Joseph Abboud on Madison Avenue, Millennials and Men’s Wearhouse

by Elise Diamantini

Yesterday was a big day for Joseph Abboud. He started the morning headlining a breakfast meeting for the Retail Marketing Society at FIT, and finished the day hosting the grand opening of his eponymous Madison Avenue flagship.

The Joseph Abboud store is the first under Men’s Wearhouse’s ownership and Abboud said it will act as a “laboratory.” He elaborates, “If you think of the good/better/best pricing strategy, the Madison Avenue store is best. We’ve only been open for two weeks, but we’ve had no hesitation on price. We have an intention to create a men’s specialty environment that’s service oriented, special and memorable.”

Joseph Abboud adjusts a mannequin at the Madison Avenue store.
Joseph Abboud adjusts a mannequin at the Madison Avenue store.

When asked about a promotional strategy for the Madison Avenue store, Abboud laughs, “There is no promotional strategy. We’re selling everything at full price. But seriously, we don’t want our sales associates to lead with a discount.” He said the same is true for Men’s Wearhouse and uses their recent television ads as an example. “This is the first time we left price out of our ads. Instead we talk about quality, fabric, make and fit. It was a bold move and I’m proud of it.”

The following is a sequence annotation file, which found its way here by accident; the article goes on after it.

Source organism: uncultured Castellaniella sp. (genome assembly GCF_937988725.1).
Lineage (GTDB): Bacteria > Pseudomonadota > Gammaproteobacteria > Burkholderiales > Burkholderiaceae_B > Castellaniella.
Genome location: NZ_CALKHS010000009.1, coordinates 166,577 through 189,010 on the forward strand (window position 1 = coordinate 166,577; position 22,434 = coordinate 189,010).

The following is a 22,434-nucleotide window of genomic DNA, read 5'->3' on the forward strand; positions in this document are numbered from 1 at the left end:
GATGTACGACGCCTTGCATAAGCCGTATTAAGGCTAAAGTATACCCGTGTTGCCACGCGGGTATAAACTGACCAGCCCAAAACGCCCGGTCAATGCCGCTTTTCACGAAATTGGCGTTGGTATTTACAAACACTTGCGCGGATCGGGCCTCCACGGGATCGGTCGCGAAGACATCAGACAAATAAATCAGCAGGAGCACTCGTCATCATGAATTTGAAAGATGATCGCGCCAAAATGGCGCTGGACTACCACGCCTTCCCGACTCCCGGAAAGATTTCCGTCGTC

Abboud also talked about 1905, a new private brand for Jos. A. Bank, targeted toward Millennials. “Menswear is so exciting. Young guys have a hunger for style and information is everywhere. The biggest challenge is how do we connect with the way they’re thinking? We need to talk to them on their level, not the way we’d talk to them 20 years ago. We have a social media team that drags me along and I’m fascinated by it. We’re reaching consumers in a different way today.”

As for the future of retail, Abboud predicts that the vertical model will be even more important since it allows retailers to tell their story the way they want to. “We employ 800 people at the New Bedford, Mass. factory. We make 330,000 suits a year and can pass on a 30 to 40 percent savings to our customer. We can sell a $795 suit that’s made in America. And it’s not just a suit that’s made in America; it’s made well in America.” And what does the future hold for Abboud? He says, “We just launched a fragrance. We have a big business in Japan. The next play might be home furnishings. It’s not just about driving revenue, but building a brand.”